After that successful experiment Turner felt committed to long-form narrative film and, rather than return to short film, conceived of Perestroika as a further experiment with “the contingency and freedom of digital film.” Having the idea of making a fiction feature, she shot the new footage, combined it with the ungraded and unaltered archive footage in a ten-hour rough cut, then wrote her voice-over.

It’s a voyage of memory, photography, and death, reminiscent of Sylvia Plath’s poem ‘Lady Lazarus’ (Turner embodied Plath in Sandra Lahire’s 1991 film of the same name), which describes a female Lazarus putting her flesh back on and rising ‘Out of the ash’:

I have done it again.
One year in every ten
I manage it —

The film mourns the erasure of Soviet history, as well as Russia’s ecological losses, visible in the landscape of factories and in Irkutsk. Where in December 1987 there had been thick snow, 20 years later snow is only beginning to fall, as we watch tourists board a Lake Baikal ferry to the mournful strains of ‘Wonderful Life’.

The familiar song in the unfamiliar setting – a once-inaccessible place become accessible through globalisation and global warming – works, as many other displacements in the film do, to shake the viewer’s idea of the real. Turner describes the movement of the film from documentary reality to the symbolic or psychic reality condensed in the closing image.

“I wanted the indexical and the uncanny to change places by the end of the film,” she says. “I needed to believe in my stomach that that fictional character ‘Sarah Turner’ believed that the water was on fire. There are real facts of life within a fictional structure, but what is evidence, fact, and what is affect?”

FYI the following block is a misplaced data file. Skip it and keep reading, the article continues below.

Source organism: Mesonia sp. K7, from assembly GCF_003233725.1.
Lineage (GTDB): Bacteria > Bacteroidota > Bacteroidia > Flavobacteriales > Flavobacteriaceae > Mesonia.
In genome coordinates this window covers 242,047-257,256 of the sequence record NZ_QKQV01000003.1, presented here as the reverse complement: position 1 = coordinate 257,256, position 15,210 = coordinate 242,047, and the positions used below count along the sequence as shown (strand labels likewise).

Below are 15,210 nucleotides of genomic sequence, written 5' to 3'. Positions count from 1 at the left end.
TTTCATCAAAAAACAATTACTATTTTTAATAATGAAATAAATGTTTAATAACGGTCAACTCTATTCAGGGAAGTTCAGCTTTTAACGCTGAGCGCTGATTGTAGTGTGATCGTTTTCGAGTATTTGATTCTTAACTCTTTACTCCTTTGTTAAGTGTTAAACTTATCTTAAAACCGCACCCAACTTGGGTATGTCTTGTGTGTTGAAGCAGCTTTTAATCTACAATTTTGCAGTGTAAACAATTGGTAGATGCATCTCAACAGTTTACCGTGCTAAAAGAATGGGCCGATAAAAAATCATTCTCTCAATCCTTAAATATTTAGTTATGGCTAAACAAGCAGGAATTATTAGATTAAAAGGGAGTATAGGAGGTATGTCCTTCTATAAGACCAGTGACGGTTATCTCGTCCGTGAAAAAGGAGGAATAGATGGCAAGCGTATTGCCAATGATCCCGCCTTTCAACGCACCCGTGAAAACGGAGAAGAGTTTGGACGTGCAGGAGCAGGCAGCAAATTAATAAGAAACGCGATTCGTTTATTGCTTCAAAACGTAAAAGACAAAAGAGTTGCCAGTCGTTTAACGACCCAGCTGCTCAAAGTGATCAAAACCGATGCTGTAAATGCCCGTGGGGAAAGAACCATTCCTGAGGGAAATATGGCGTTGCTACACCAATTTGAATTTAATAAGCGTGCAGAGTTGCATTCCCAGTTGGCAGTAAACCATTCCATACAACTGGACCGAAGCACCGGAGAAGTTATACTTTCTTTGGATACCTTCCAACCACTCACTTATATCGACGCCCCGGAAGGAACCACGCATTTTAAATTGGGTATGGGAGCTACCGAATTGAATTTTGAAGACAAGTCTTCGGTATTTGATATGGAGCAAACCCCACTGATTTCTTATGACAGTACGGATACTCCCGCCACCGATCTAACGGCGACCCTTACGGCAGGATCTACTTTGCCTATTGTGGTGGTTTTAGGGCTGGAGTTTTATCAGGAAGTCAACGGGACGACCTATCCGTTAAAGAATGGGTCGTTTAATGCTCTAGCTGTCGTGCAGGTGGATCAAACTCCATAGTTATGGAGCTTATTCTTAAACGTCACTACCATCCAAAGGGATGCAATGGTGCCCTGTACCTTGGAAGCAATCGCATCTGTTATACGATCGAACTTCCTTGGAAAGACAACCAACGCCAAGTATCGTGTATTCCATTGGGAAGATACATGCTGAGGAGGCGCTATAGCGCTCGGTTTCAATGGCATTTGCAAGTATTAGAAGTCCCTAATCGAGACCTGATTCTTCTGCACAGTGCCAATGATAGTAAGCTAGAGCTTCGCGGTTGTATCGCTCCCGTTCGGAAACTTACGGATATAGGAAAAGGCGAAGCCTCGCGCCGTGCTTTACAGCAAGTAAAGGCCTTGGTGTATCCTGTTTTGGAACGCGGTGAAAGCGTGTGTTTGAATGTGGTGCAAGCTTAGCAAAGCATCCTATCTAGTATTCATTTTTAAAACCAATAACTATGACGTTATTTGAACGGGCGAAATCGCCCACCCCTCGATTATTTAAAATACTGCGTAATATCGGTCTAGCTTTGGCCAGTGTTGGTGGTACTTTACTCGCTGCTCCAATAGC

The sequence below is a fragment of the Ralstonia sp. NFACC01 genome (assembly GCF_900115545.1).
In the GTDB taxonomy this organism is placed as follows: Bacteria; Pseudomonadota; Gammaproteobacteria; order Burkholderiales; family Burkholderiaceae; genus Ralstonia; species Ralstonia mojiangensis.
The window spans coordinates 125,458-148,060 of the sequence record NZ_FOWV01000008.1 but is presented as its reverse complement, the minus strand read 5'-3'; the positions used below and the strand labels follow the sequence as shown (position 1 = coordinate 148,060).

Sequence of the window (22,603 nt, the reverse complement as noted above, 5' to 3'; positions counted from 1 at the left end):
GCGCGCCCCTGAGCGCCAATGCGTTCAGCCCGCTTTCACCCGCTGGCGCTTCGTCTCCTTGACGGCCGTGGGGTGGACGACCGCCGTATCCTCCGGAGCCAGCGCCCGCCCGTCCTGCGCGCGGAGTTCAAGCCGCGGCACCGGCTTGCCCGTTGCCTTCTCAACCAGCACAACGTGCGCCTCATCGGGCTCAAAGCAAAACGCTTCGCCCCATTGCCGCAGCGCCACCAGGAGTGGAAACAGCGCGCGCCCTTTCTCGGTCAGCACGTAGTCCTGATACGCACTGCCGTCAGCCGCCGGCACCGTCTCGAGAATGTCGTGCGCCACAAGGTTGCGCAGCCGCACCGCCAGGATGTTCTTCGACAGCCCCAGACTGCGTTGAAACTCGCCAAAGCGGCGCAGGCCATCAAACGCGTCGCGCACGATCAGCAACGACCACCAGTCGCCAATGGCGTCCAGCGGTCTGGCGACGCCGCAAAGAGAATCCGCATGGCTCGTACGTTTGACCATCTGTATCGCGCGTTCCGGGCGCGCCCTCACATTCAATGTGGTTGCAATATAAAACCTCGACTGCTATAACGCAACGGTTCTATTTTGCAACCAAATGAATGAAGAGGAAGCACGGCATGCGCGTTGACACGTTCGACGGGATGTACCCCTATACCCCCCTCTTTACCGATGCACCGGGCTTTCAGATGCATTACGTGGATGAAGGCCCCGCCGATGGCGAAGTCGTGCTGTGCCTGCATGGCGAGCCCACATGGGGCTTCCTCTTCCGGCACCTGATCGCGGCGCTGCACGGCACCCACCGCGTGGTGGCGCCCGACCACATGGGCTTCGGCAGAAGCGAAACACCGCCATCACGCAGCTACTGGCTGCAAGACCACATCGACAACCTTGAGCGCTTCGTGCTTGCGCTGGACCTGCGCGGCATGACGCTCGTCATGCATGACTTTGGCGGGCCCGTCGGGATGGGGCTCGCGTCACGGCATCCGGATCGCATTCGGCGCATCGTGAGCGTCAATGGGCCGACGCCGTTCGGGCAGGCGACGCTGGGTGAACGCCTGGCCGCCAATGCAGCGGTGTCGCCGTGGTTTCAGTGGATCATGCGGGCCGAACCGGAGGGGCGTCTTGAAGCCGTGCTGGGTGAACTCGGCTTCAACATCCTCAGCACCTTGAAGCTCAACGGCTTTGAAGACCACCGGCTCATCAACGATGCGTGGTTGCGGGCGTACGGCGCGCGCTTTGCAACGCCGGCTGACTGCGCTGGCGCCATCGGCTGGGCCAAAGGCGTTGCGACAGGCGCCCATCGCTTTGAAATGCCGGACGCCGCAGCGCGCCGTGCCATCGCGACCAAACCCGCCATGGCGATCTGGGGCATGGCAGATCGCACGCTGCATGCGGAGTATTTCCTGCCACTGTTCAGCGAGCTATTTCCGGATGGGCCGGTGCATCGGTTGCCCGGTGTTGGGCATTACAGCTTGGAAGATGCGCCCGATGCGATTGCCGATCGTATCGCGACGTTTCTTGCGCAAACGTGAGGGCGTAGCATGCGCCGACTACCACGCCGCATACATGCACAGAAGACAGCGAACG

The voice-over that leads us through the film carries the force of this question, as it moves from factual ‘notes to self’ about film-making and the sweltering train into the confessional mode as the insomniac speaker becomes feverish and begins to experience past and present as a single time on the endless train journey. Turner describes her fictional surrogate’s retrograde amnesia “as a metaphor and a narrative conceit. Without memory, there is no experience; likewise, without the other, our memory is lost because, when a person dies, we lose their experience of us, how they hold our stories. Memory is no longer a living thing, constantly constructed.”

This is the condition in which ‘Sarah Turner’ finds herself, with only the briefest amount of footage from 1987, and only a few sequences that show Thomas, including one that becomes the centre of the film: a short sequence that shows Thomas taking a photograph of Turner filming. Turner had kept that photograph on her wall, not knowing how she’d obtained it from Thomas. “It’s shocking when the moment of its taking is shown in live action: the person who is dead, Sîan, is alive and taking a photograph of an alive person [Turner], who is ‘dead’ in the photograph.”